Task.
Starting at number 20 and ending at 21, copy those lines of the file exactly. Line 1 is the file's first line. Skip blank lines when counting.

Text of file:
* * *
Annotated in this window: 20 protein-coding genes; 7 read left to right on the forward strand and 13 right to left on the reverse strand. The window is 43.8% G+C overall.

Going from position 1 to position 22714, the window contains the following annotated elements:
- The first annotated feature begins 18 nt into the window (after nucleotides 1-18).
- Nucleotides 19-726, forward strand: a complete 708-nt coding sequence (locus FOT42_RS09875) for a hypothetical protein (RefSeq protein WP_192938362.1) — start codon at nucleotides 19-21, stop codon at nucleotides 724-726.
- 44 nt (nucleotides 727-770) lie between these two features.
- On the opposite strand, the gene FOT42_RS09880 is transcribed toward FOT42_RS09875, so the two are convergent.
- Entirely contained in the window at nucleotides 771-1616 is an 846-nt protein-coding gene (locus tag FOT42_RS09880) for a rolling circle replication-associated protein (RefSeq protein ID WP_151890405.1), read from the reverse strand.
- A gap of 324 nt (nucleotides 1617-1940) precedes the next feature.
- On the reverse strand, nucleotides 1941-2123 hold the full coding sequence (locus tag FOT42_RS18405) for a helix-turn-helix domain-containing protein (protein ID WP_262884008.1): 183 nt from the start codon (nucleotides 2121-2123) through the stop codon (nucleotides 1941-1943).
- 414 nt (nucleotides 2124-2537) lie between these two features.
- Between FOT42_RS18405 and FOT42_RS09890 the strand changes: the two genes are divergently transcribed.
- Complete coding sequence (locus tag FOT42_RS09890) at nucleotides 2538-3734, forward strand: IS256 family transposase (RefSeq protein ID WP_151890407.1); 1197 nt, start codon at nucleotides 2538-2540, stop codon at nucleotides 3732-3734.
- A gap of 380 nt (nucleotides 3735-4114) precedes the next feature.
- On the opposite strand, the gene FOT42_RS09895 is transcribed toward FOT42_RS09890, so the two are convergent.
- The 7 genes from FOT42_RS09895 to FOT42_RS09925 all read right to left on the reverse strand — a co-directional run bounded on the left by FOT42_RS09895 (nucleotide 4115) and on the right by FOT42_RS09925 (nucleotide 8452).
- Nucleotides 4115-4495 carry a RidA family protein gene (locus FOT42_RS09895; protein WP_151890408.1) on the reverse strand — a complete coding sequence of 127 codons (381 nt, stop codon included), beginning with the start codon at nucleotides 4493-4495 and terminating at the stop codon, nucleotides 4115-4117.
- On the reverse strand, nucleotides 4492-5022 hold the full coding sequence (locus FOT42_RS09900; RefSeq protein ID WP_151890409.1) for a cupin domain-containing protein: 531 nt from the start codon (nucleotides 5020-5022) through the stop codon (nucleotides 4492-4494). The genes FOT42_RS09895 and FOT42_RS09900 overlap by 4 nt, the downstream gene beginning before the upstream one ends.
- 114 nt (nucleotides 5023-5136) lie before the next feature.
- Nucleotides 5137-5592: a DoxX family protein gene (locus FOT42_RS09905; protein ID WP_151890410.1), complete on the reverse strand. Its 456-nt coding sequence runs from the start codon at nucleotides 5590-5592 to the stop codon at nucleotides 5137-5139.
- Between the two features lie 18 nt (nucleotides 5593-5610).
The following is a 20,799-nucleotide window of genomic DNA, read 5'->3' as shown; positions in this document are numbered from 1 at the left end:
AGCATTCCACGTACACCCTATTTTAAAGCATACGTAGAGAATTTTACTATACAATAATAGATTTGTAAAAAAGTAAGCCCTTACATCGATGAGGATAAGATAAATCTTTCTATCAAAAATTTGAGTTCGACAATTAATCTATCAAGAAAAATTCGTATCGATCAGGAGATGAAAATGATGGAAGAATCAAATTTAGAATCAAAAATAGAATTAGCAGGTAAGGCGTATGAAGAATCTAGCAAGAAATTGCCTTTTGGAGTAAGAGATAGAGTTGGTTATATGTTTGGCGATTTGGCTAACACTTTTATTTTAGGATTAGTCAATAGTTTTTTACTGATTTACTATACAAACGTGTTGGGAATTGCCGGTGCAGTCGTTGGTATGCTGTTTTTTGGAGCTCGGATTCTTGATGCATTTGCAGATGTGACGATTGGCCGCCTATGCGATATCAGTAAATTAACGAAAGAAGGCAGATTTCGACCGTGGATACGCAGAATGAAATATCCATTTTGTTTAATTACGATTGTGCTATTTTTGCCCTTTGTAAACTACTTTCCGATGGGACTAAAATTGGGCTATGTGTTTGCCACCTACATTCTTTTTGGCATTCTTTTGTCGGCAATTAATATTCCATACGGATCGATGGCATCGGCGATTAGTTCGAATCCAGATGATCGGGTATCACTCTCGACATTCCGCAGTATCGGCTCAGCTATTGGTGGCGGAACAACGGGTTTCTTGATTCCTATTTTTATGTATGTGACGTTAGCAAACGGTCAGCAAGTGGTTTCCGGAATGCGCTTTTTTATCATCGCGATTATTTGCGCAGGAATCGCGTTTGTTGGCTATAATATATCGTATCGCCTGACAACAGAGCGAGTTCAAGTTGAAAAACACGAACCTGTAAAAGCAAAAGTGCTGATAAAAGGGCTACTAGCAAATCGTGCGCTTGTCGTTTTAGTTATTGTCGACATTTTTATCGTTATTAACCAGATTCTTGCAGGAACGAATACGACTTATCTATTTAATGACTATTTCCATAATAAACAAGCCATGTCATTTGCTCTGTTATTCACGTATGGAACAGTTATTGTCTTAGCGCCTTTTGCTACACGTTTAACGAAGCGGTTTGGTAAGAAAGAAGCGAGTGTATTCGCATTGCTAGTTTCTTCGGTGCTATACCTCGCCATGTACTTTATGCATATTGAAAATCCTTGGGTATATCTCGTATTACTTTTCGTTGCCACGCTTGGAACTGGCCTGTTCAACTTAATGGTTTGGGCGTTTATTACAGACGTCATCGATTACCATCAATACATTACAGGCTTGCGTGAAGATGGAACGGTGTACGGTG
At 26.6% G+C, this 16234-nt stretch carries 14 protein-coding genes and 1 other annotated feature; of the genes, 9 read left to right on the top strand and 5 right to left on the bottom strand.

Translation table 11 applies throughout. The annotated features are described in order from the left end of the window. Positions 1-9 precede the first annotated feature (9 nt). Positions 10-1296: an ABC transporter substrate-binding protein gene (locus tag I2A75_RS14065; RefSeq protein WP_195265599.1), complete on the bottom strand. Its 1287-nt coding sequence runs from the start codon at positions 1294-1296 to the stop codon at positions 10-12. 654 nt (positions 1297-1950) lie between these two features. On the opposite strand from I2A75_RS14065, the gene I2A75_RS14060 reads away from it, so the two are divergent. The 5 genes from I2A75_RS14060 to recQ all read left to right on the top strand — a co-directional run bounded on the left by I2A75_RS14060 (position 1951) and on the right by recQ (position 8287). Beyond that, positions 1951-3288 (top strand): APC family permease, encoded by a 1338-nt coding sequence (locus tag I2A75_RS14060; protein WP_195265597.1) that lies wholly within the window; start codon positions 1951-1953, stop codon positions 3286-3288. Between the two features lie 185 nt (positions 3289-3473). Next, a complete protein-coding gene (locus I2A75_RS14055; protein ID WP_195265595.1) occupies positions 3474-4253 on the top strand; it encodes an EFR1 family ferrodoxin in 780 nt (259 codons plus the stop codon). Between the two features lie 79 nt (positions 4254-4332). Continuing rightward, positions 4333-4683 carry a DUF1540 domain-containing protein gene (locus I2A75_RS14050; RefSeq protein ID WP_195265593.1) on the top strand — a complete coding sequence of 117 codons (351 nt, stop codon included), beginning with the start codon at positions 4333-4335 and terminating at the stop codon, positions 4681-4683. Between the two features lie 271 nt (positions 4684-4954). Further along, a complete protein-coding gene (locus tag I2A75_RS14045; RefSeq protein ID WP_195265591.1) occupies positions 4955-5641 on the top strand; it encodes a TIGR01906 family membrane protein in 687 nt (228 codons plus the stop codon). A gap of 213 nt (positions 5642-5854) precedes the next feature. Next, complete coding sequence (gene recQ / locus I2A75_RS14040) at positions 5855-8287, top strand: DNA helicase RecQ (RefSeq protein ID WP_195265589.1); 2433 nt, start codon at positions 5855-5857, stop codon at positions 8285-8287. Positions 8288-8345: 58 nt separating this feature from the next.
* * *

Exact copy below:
- Between the two features lie 18 nt (nucleotides 5593-5610).
The following is a 20,799-nucleotide window of genomic DNA, read 5'->3' as shown; positions in this document are numbered from 1 at the left end: